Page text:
|Listening to Voiceless Stories of POWs|
The Commonwealth War Cemetery, Yokohama
――Listening to Voiceless Stories of POWs――
|British Section in early summer|
About 3,500 Allied prisoners of war (POWs) perished in Japan during the Pacific War. Of these, the remains of the Americans and the Dutch were brought back to their home countries after the War, however, the British, Australians, Canadians, Indians, New Zealanders and others of the Commonwealth were interred in the Commonwealth War Cemetery in Yokohama.
The site of this cemetery was originally the “Children's Playground” opened by the City of Yokohama in 1929. After the War, half of the land was acquired by the Occupation Forces, without the need for compensation, becoming the Commonwealth War Cemetery. Although the Japanese Government owns the land itself, and even after the signing of the San Francisco Peace Treaty in 1951, the Commonwealth War Graves Commission headquartered in Great Britain has remained responsible for the maintenance of this war cemetery.
|Australian Section in autumn|
The vast 13-hectare site is divided into five sections: British, Australian, Canadian and New Zealander, Indian and Pakistani, and Post-War Section. Each section contains exactly the same neatly arranged gravestones. Each is inscribed with the deceased’s name, unit name, rank, military service number, date of death, age, and epitaph from the POW’s family. In one corner of the British Section, there is the Cremation Memorial. POWs were transported north to Japan by ship. There were deaths recorded shortly after arriving at Moji Port. There was a mass cremation. The ashes of those 335 men are enshrined together: 266 British, 48 Americans, and 21 Dutch. Their names are commemorated on the walls.
Of the approximately 2,000 people buried in the cemetery, about 1,700 fallen as prisoners of war, while the others deceased while stationed in Japan after the War as members of the Occupation Force and victims of the Korean War.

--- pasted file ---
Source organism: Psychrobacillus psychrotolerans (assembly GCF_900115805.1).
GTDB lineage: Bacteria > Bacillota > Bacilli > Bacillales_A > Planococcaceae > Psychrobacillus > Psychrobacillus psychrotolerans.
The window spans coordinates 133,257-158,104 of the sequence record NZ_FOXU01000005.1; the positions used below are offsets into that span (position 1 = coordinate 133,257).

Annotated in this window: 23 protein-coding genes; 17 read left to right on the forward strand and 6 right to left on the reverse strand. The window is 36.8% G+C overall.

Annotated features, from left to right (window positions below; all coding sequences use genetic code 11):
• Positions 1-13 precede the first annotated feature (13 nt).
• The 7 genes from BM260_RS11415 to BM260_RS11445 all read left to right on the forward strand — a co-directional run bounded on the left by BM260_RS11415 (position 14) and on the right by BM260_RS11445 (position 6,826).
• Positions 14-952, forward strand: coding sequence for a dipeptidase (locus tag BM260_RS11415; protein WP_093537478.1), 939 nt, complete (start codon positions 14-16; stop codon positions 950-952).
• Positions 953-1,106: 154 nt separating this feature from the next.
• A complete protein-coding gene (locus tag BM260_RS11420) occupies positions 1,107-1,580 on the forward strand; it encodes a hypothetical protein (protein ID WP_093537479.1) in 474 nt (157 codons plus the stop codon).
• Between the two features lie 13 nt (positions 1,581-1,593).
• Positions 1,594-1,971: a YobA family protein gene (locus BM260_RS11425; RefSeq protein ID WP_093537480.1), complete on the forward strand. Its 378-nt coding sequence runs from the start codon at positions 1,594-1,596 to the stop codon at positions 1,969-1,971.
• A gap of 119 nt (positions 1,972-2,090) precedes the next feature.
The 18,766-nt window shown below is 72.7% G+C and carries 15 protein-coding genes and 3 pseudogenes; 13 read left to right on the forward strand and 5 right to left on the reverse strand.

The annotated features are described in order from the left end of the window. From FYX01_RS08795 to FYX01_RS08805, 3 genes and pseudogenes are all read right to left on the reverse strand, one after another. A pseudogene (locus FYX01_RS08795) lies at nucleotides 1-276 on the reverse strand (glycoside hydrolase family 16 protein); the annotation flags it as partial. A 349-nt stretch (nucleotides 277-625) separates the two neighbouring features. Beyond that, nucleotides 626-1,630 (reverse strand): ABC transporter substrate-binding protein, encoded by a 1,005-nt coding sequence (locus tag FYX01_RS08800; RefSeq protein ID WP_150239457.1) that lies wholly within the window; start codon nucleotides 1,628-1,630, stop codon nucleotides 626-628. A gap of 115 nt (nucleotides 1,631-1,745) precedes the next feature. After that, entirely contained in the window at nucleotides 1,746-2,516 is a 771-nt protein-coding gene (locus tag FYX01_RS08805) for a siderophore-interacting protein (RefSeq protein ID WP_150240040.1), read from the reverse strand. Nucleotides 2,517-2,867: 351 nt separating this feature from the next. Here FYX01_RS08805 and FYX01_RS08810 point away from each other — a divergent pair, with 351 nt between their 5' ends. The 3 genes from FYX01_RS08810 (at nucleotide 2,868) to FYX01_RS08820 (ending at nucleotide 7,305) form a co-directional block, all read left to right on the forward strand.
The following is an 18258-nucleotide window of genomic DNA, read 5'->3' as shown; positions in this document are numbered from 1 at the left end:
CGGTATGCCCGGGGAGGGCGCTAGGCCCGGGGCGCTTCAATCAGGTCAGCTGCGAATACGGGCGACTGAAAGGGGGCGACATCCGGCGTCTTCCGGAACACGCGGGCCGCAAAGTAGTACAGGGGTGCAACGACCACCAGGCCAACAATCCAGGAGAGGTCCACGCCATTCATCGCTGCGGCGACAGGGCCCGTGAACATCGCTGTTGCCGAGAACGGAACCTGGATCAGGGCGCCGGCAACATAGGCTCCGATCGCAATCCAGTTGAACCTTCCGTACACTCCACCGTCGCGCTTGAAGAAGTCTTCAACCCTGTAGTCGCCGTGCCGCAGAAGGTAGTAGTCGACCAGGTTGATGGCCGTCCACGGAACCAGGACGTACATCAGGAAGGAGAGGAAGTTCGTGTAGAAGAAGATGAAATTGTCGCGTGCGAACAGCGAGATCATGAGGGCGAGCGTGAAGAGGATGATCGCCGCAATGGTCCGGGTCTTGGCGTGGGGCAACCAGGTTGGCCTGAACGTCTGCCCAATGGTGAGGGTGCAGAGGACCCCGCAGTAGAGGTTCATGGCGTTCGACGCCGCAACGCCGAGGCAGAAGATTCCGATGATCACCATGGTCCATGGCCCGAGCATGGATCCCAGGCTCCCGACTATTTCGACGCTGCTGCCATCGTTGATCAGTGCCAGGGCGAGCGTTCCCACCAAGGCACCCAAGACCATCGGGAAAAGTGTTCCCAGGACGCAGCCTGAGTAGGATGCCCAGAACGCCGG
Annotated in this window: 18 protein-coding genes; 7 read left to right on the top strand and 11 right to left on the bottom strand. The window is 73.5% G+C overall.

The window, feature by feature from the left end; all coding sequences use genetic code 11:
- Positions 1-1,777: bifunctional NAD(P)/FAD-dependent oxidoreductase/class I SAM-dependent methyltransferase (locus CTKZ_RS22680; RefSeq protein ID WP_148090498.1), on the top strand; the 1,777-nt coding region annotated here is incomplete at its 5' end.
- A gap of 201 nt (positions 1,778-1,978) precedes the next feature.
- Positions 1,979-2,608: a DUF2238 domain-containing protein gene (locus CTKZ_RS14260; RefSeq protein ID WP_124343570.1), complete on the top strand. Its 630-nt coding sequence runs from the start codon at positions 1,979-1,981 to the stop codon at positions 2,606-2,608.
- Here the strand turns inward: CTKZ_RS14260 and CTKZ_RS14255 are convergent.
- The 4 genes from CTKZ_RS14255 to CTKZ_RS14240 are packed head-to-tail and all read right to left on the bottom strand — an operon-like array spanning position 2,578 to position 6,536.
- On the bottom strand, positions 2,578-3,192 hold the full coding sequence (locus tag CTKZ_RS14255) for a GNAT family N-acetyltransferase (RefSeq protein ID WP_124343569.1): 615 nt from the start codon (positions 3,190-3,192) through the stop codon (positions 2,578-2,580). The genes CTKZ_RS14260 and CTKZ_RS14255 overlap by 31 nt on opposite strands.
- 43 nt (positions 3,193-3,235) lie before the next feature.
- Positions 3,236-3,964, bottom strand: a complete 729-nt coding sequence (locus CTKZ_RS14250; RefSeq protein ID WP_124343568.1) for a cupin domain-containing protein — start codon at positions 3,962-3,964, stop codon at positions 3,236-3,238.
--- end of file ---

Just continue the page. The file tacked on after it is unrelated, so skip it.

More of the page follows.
There are four main memorial ceremonies held every year: ANZAC DAY Service on April 25 by Australia and New Zealand, Memorial Day Service in the last week of May for the US Military, Memorial Service held by Japanese citizens on the first Saturday in August, which was started by Takashi Nagase, Tsuyoshi Amemiya, and Kazuaki Saito in 1995, and the Remembrance Day Service by Britain and the Commonwealth on the Sunday closer to November 11.
|Canadian and New Zealander Section on ANZAC Day|
|Indian Section in August|
Since 2014, Yoshiko Tamura and Taeko Sasamoto of the POW Research Network Japan have introduced three stories of POWs in this cemetery on the memorial service in August annually.
The cemetery is always peaceful and in tranquility. Little by little, they picked up some episodes of POWs, just like listening to their voiceless stories: How they were sent to Japan, what their life was like in the camps, why they had to die, and how the family felt after receiving the sad news. They wish these stories help visitors to understand their personal histories. For your interest, here are the ones having been introduced so far in August since 2014.
For the list of the men interred at this cemetery, please see the "List of Deceased POWs". It includes name, unit, rank, date of death, cause of death, and place of death.